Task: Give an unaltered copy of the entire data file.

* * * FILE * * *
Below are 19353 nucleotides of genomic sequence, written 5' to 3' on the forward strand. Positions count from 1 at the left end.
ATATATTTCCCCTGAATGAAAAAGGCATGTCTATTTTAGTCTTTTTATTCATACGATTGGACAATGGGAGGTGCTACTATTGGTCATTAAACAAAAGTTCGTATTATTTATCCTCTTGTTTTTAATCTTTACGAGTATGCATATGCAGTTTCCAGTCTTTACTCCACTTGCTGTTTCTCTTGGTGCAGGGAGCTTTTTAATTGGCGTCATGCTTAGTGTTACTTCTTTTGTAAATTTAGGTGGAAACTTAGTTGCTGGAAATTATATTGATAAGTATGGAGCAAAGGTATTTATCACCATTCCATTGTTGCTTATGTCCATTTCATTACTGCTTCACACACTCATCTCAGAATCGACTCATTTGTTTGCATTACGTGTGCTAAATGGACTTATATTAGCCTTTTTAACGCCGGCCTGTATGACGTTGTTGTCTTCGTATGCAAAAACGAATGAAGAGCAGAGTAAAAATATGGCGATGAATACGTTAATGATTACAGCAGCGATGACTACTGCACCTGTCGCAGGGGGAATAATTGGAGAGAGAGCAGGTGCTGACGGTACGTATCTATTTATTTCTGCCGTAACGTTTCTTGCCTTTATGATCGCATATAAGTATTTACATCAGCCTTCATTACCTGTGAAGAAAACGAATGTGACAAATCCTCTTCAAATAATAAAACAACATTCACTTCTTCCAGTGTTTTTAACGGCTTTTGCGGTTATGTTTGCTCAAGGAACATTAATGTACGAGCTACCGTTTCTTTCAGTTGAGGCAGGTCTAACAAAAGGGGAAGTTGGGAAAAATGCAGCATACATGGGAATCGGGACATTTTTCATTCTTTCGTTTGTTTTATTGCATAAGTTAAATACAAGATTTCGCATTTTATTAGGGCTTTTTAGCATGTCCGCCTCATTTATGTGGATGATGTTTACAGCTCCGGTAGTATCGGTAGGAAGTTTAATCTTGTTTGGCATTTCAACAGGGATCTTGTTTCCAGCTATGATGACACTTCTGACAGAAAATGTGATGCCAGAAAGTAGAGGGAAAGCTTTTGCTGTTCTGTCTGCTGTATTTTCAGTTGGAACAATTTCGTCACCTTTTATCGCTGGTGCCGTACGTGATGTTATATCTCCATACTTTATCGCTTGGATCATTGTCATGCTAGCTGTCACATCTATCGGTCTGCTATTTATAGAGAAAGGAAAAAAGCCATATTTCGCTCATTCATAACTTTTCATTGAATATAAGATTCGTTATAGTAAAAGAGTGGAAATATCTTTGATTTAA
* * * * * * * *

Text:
Below are 19353 nucleotides of genomic sequence, written 5' to 3' on the forward strand. Positions count from 1 at the left end.
ATATATTTCCCCTGAATGAAAAAGGCATGTCTATTTTAGTCTTTTTATTCATACGATTGGACAATGGGAGGTGCTACTATTGGTCATTAAACAAAAGTTCGTATTATTTATCCTCTTGTTTTTAATCTTTACGAGTATGCATATGCAGTTTCCAGTCTTTACTCCACTTGCTGTTTCTCTTGGTGCAGGGAGCTTTTTAATTGGCGTCATGCTTAGTGTTACTTCTTTTGTAAATTTAGGTGGAAACTTAGTTGCTGGAAATTATATTGATAAGTATGGAGCAAAGGTATTTATCACCATTCCATTGTTGCTTATGTCCATTTCATTACTGCTTCACACACTCATCTCAGAATCGACTCATTTGTTTGCATTACGTGTGCTAAATGGACTTATATTAGCCTTTTTAACGCCGGCCTGTATGACGTTGTTGTCTTCGTATGCAAAAACGAATGAAGAGCAGAGTAAAAATATGGCGATGAATACGTTAATGATTACAGCAGCGATGACTACTGCACCTGTCGCAGGGGGAATAATTGGAGAGAGAGCAGGTGCTGACGGTACGTATCTATTTATTTCTGCCGTAACGTTTCTTGCCTTTATGATCGCATATAAGTATTTACATCAGCCTTCATTACCTGTGAAGAAAACGAATGTGACAAATCCTCTTCAAATAATAAAACAACATTCACTTCTTCCAGTGTTTTTAACGGCTTTTGCGGTTATGTTTGCTCAAGGAACATTAATGTACGAGCTACCGTTTCTTTCAGTTGAGGCAGGTCTAACAAAAGGGGAAGTTGGGAAAAATGCAGCATACATGGGAATCGGGACATTTTTCATTCTTTCGTTTGTTTTATTGCATAAGTTAAATACAAGATTTCGCATTTTATTAGGGCTTTTTAGCATGTCCGCCTCATTTATGTGGATGATGTTTACAGCTCCGGTAGTATCGGTAGGAAGTTTAATCTTGTTTGGCATTTCAACAGGGATCTTGTTTCCAGCTATGATGACACTTCTGACAGAAAATGTGATGCCAGAAAGTAGAGGGAAAGCTTTTGCTGTTCTGTCTGCTGTATTTTCAGTTGGAACAATTTCGTCACCTTTTATCGCTGGTGCCGTACGTGATGTTATATCTCCATACTTTATCGCTTGGATCATTGTCATGCTAGCTGTCACATCTATCGGTCTGCTATTTATAGAGAAAGGAAAAAAGCCATATTTCGCTCATTCATAACTTTTCATTGAATATAAGATTCGTTATAGTAAAAGAGTGGAAATATCTTTGATTTAA